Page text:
I think this is a point worth considering. If you intend to document something PP can be dishonest; the extreme case is for photo-journalistic purposes in which case PP needs to be at a minimum. However I suspect for most of us this is not a concern.
  12. Giiba

    Giiba Something to someone somewhere

    Aug 19, 2016
    New Westminster, BC
    I would disagree, that is creating the image. Without those basic components there is nothing to show (or modify). It is certainly the begining of the artistic process, and a part that cannot be removed or avoided even if your goal was photojournalistic realism.

    PP modifies that basic exposure to varying degrees.
  13. drd1135

    drd1135 Zen Snapshooter

    Mar 17, 2011
    Southwest Virginia
    The jpeg is the MP3.:wink:
    Last edited: Sep 24, 2016
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  14. drd1135

    drd1135 Zen Snapshooter

    Mar 17, 2011
    Southwest Virginia
    Not just errors. Pulling the shadows and saving the highlights is hard to do with the basic exposure controls. Of course in the olde days there were equivalents like developing methods or just changing the film types. Personal style and message have differed greatly from Adams to Cartier-Bresson and, like with we enthusiasts, the joy of the process can easily dominate the balance of exposure and PP.
    Last edited: Sep 25, 2016
  15. ShootersIN

    ShootersIN New to Mu-43

    Sep 22, 2016
    Indianapolis, Indiana
    David W. Scott
    i use lightroom for all my processing and it really comes down to the image what it needs. when i go out shooting say i shoot 300 pictures. Out of that the 1st thing is to find the ones i like and 1st qualifier they are sharp. Another thing is hdr. I shoot 5 images then i start with lightroom then to photomatix. After that the image is sent to lightroom where i usually don't have much to do with it.
    I believe 1st stage is cropping to get the subject in focus. 2nd is wb 3rd is Exposure and then contrast. what i like about lightroom is shadows. With that you can bring so much to life which is usually dark. Next is clarity i like to bump that up for sharpness than to Detail where its made sharp and also to eliminate noise if need be. BUT there are tools on top that i use alot ( spot removal, graduated filter and adjustment brush.
    Depending on the image i can go through any given image in 3 to 5 minutes. With that said also look for artistic shots that i can work on if that's the case Topaz impression is next :)
  16. dancebert

    dancebert Mu-43 Veteran

    Jan 18, 2014
    Hua Hin, Thailand
    That's where I was until I tried ETSOOI, a tag which means 'Editing The S*** Out of It'. It's easy.

    ETSOOI is an act of desperation born from participating in a 'post a photo a day for a year' project. Start with a photo you'd delete and unleash the bounds of the editor in a desperate attempt to make something, anything, out of the image that someone might like, even just a little bit. I approached it expecting to fail. I failed, until I began to learn the tools and saw how editing an image changed my impression from what I saw before I shot it to what else it could be.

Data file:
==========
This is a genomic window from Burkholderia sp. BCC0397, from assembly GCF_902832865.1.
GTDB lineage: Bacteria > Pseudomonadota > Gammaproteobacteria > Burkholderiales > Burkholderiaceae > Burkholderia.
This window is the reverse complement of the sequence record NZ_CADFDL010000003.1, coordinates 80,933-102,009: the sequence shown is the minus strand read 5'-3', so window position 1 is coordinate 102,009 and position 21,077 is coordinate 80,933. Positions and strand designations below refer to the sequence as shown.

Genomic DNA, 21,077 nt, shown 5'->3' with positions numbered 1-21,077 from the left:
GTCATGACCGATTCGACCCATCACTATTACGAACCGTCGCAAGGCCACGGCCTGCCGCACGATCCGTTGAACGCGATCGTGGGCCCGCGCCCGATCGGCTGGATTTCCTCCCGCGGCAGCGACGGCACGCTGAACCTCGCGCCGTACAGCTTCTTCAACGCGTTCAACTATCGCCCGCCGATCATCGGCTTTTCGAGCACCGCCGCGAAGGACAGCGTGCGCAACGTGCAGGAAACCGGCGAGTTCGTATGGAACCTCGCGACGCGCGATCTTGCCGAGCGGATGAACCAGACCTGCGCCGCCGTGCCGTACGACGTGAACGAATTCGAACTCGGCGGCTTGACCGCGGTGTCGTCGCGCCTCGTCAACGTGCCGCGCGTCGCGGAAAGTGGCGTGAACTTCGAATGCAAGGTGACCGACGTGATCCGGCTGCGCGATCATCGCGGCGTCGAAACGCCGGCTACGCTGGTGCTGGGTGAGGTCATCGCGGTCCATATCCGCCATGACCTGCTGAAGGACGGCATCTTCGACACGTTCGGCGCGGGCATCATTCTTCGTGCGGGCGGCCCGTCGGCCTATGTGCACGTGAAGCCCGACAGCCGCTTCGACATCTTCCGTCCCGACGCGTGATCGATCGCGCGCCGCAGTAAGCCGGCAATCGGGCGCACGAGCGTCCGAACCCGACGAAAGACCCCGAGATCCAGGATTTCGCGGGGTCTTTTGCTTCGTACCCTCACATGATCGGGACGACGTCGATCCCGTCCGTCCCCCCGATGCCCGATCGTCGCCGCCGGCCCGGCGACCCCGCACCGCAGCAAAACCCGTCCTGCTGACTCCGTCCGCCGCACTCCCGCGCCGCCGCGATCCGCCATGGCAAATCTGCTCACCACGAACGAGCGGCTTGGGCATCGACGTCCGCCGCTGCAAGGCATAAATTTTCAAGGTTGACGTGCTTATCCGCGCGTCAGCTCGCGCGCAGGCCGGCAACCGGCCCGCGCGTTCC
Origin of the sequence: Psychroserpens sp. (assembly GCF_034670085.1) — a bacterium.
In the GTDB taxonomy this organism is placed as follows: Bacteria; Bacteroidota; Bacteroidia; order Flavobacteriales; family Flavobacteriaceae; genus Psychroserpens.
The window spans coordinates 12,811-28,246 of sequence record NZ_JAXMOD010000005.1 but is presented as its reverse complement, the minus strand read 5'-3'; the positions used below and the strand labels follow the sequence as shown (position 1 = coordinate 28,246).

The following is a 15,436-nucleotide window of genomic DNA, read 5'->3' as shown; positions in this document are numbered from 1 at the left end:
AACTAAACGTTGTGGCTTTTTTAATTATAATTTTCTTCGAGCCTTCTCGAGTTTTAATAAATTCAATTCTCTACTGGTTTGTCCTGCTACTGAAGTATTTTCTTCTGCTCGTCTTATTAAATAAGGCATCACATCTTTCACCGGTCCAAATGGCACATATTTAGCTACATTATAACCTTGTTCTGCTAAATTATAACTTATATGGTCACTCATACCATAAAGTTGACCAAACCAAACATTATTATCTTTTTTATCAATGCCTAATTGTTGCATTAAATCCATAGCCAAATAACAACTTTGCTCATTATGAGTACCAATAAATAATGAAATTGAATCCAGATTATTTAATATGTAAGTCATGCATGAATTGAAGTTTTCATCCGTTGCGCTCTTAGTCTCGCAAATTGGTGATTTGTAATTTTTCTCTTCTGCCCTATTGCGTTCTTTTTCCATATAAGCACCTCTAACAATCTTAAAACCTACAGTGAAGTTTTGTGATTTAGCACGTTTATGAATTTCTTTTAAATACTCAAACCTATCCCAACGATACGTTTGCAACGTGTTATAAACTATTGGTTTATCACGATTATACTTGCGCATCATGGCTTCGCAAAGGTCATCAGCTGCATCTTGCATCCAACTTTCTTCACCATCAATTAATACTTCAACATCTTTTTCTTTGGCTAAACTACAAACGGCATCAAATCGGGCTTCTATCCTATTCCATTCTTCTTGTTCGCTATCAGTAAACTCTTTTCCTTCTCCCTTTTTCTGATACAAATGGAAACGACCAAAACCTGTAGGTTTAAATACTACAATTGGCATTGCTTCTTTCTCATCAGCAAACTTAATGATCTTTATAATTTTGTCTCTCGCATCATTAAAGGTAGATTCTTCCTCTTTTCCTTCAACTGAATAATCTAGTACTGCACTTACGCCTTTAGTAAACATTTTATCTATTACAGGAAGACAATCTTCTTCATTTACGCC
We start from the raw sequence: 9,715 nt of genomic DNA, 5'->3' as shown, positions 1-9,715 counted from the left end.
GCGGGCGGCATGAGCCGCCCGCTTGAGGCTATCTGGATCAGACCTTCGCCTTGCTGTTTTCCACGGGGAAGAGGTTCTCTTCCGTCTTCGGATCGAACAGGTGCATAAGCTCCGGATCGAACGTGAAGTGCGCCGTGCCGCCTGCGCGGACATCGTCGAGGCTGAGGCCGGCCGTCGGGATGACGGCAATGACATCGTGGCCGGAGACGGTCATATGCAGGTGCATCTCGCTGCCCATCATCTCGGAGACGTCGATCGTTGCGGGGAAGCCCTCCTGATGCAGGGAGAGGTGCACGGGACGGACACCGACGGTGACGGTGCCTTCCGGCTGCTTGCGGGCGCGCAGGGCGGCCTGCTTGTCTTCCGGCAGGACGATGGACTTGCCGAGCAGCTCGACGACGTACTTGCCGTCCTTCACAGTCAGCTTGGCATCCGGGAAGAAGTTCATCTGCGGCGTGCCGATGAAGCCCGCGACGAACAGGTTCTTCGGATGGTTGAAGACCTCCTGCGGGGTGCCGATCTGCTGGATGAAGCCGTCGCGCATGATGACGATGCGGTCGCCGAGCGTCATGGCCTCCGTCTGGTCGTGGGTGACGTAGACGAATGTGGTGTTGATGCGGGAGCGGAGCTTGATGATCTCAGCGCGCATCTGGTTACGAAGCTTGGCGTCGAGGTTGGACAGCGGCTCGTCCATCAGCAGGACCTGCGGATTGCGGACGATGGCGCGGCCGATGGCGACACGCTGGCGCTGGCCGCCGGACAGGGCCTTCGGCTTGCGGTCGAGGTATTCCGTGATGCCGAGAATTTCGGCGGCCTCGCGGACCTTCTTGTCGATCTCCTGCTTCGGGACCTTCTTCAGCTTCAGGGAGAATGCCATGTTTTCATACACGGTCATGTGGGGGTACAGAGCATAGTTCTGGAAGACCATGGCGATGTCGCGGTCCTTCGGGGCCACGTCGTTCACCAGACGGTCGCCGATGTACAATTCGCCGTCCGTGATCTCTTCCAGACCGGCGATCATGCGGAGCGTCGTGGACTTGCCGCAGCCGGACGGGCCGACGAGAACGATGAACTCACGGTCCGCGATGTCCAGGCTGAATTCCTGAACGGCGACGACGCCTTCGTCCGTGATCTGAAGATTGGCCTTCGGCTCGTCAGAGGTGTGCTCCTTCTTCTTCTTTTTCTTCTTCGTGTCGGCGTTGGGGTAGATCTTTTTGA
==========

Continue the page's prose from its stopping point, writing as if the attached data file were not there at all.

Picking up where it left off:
What I learned is editing in small steps away from 'realistic' can bring the resulting image closer to the effect the scene had on me upon first viewing, before I raised viewfinder to my eye.
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  17. BAKatz

    BAKatz Mu-43 Veteran

    Sep 9, 2010
    Riverdale, NY
    I think, if the RAW image you shot of the Lincoln Memorial, ends up, after editing, resembling Mt.'ve done too much editing.
    • Funny Funny x 6
  18. Leighgion

    Leighgion Mu-43 Regular

    Aug 1, 2012
    Madrid, Spain
    Leigh L Pang
    Thanks everybody for their thoughts.

    I don't have a problem with photographs distorting reality, but while I'm perfectly okay with lens distortions, flare, physical filters and anything else that alters the image on its way to the sensor or film (as well as choosing the film & developer for effect), I lost most all of my interest in doing anything more than the most basic two or three tweaks in post. If you put a gun to my head and force to me come up with a reason, I suppose it's because while I am not and never was a photojournalist, I feel a natural connection to the documentary style. Consequently, I feel more like explorer than craftsman but I figure I should try to change.

    Sat down with my most recent images and experimented with the Nik suite, since time is an issue and the canned effects make things faster. I didn't get too deep, but I've already found some very concrete aesthetic reasons to use the effects. The smeared look that cellphones produce in lower light from heavy NR can be greatly improved by the addition of digital grain effects. I see a similar improvement for shots where my E-PM1 is noiser than I'd like.
  19. David A

    David A Mu-43 All-Pro

    Sep 30, 2011
    Brisbane, Australia
    I'll take a wild guess and say that your basic 2 or 3 tweaks mostly are in the areas of exposure, contrast and saturation. I think that most of the time that's true for most of us here. Where some of us do "more processing" is in areas like adjusting white balance, using curves and highlights/shadows adjustments, hue/saturation/luminance for individual colour channels, and local adjustments with tools like brushes and graduated/radial filters. Believe it or not, what we're doing with those adjustments is basically just playing with exposure, contrast and saturation. They're the basic elements of a colour photograph and we're just tweaking the same basic elements of the image as you are, we're just doing so with a bit more skill.